David Holgate. Julian of Norwich. Anglican Cathedral, Norwich, England
Jesus’ admonition, “Be not afraid.”, does not mean that we cannot have fear. We all have fear, but we do not have to lead from a place of fear. Fear forecloses our potential to realize the fullness of all God longs to give us. If we will simply make our fears known to God and then do the inner work of naming, claiming and taming them, even our fears will be used for good and bring us to God. Betty learned this from her spiritual friend and mentor, Julian of Norwich.
Dame Julian of Norwich was a fourteenth-century Christian mystic who lived through history’s most fearsome and catastrophic pandemic—The Black Plague. Fifty million people died in Europe; half of the population. In the midst of that horror, she was given a series of sixteen revelations by God and then spent the rest of her life writing them down in the enduring classic, Revelations of Divine Love. It is the earliest surviving book in the English language written by a woman and marked by the depth of its theology, the breadth of its compassion, and the unrivaled beauty of its language. Julian’s humble vision continues to inspire and encourage us today with the promise that in the midst of our own sorrow and suffering, God’s compassion and great love is always flowing towards us, and that “All shall be well, and all shall be well and all manner of things shall be well.”
Summer after summer, day after day, I read everything I could about Julian. I was deeply impressed by her simplicity and her tender and intimate relationship with the Beloved. With sweet humility, she would always preface the things she wrote about God with ‘As I understand it,’ and she would refer to Him as ‘our courteous Lord.’ While pondering a tiny hazelnut in her hand, Julian experienced a profound yet simple awareness: God created this, God loved this, and God will care for it. From Julian, I learned that every circumstance in my life would work together for good whether it felt good or not.Betty Skinner in The Hidden Life Awakened pg 194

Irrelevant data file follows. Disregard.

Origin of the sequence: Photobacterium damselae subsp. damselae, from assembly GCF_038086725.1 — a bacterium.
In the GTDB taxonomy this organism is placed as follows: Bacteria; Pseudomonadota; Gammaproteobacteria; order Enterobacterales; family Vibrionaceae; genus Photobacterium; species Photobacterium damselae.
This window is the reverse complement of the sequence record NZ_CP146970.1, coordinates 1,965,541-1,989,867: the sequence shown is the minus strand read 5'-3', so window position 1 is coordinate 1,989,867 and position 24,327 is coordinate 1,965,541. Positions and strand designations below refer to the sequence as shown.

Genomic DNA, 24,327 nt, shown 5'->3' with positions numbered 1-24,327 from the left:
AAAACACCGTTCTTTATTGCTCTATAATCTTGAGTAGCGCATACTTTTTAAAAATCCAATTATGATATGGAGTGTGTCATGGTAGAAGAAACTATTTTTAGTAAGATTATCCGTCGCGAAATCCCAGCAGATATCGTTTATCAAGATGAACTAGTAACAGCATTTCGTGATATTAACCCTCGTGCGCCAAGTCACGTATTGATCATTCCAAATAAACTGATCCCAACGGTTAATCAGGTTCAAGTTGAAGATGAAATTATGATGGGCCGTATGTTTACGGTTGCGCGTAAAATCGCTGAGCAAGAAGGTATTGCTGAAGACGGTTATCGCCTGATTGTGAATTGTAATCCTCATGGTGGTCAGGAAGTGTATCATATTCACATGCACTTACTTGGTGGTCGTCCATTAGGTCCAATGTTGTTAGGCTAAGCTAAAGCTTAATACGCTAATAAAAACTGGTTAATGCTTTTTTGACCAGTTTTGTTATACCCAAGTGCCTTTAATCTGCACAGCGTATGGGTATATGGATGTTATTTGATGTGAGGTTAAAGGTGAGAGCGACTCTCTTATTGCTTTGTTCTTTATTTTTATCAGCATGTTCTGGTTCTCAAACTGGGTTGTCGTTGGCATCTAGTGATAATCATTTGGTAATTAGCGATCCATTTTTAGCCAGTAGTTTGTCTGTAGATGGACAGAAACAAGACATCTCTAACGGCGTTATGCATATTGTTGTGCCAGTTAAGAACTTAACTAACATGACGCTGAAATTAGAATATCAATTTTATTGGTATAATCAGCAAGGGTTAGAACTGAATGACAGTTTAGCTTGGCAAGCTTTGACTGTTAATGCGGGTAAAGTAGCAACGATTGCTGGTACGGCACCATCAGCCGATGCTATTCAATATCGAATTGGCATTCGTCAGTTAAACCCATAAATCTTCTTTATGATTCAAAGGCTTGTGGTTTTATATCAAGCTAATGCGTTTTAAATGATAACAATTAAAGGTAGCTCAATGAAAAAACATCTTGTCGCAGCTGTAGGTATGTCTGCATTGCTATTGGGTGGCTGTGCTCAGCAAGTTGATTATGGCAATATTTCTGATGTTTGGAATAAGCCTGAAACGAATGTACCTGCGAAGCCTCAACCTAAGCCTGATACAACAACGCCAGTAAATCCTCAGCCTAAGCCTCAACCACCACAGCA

Julian writes of four kinds of fear that lead us into God, Who is Love. That fear and love belong together may be difficult for us to grasp, but Julian assures us that it must be this way. “Love and fear are siblings rooted in us by the goodness of our Maker. Reverent fear pertains to the lordship and fatherhood of God as love pertains to the goodness of God.”
The first kind of fear she describes is simple fright. The second is fear of pain; the lingering fear of someone or something with the power to hurt us that streams from deep wounds we received growing up and that strongly influences the way we perceive God. Until we shed this fear of a vindictive God, we will have difficulty seeing Him as Divine Lover Whose love heals and casts out fear. The third kind of fear is what Julian calls doubtful fear. It comes when we begin to see God’s goodness and our own darkness and wonder how we can ever measure up. If left unchecked, it can lead to despair. But, says Julian, “God wants to have it turned into love through true knowledge of Love.” When we begin to receive God’s loving response to our fright, pain and despair, we can begin to grow into Julian’s fourth kind of fear: reverent fear. Reverent fear draws us into the sacred Presence of God Who softens all other fear through the sweetness of His Love.
It is well to remember that we all have places of fear inside of us, but we have other places, too, of faith, trust, and love that we must learn to listen to. Everything is the voice of Love, even unspeakable pain. Prayerfully, might we approach our lives with reverent fear, trusting that this will bring us to the sweetness of God’s love, fearful only of one thing: that we might miss His unspeakable goodness.
Be Not Afraid.
To watch Betty talk more about Julian, click on this video page link.